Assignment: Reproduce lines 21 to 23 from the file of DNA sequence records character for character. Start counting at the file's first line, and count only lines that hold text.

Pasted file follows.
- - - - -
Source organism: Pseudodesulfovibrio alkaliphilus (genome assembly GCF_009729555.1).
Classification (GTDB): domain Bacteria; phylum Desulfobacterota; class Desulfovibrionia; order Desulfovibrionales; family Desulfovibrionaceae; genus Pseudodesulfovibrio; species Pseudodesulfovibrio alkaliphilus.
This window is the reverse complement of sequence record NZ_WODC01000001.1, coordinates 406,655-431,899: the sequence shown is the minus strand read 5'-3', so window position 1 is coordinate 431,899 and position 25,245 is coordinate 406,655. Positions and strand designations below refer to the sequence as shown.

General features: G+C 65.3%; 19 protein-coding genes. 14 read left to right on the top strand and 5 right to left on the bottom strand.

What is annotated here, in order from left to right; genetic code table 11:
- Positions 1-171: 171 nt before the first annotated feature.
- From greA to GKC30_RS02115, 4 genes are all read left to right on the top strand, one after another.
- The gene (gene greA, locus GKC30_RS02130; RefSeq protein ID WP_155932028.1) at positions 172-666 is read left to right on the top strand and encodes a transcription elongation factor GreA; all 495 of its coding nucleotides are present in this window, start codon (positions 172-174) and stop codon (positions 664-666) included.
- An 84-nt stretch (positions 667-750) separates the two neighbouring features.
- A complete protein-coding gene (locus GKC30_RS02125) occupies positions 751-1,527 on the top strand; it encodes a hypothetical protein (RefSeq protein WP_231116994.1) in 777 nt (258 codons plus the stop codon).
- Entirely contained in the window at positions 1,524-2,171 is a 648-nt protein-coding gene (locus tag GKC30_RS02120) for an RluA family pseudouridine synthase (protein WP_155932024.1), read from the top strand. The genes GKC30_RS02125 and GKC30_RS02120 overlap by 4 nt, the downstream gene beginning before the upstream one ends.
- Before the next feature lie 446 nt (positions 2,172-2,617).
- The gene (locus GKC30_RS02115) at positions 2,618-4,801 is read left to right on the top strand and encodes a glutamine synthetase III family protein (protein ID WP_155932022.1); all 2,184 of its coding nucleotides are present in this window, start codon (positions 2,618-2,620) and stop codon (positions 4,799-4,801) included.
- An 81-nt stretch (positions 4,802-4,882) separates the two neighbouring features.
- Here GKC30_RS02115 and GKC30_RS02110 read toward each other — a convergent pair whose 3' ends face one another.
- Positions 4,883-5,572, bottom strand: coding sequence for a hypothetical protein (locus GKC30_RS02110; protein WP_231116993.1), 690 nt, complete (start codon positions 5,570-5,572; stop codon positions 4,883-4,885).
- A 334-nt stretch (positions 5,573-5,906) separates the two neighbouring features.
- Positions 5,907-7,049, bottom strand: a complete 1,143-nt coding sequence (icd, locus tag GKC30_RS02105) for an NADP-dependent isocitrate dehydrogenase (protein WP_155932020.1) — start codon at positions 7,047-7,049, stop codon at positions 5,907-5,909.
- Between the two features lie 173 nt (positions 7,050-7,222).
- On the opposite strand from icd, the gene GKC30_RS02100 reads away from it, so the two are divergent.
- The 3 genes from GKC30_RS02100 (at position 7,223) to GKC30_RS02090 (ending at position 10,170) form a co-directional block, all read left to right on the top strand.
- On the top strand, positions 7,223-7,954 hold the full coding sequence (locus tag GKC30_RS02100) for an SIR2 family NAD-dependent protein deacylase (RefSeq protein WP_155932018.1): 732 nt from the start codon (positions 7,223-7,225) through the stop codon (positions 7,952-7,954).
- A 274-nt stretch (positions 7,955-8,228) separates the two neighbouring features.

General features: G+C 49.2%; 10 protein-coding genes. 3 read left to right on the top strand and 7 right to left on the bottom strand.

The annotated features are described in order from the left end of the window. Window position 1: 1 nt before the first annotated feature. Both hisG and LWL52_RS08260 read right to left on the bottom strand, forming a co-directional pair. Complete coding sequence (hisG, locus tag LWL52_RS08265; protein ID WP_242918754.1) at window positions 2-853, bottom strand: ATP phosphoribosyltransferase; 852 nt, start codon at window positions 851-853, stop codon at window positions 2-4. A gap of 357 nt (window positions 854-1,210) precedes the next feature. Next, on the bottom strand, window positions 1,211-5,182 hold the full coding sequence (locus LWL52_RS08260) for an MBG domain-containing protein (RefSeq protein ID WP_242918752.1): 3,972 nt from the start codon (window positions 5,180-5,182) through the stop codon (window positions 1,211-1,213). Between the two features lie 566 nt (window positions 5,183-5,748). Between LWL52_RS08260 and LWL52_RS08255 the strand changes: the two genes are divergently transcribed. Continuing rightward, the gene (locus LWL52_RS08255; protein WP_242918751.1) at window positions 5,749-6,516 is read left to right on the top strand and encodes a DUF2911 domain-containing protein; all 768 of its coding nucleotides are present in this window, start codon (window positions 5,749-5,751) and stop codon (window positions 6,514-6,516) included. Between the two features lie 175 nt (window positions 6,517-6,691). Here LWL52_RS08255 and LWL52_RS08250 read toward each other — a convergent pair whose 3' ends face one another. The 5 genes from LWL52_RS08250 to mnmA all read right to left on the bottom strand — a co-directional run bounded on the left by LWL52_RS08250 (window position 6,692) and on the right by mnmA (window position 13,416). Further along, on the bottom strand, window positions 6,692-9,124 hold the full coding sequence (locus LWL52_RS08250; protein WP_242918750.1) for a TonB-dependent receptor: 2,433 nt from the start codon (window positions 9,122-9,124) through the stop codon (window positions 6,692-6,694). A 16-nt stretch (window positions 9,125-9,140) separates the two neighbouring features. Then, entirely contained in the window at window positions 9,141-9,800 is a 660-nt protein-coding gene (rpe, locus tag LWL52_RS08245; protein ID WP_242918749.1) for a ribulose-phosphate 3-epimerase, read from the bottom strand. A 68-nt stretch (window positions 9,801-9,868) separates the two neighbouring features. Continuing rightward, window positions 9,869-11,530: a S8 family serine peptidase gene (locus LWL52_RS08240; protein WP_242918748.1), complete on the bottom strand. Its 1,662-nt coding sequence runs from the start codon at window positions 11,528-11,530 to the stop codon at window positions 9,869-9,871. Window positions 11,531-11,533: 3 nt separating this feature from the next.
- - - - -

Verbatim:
- The 3 genes from GKC30_RS02100 (at position 7,223) to GKC30_RS02090 (ending at position 10,170) form a co-directional block, all read left to right on the top strand.
- On the top strand, positions 7,223-7,954 hold the full coding sequence (locus tag GKC30_RS02100) for an SIR2 family NAD-dependent protein deacylase (RefSeq protein WP_155932018.1): 732 nt from the start codon (positions 7,223-7,225) through the stop codon (positions 7,952-7,954).
- A 274-nt stretch (positions 7,955-8,228) separates the two neighbouring features.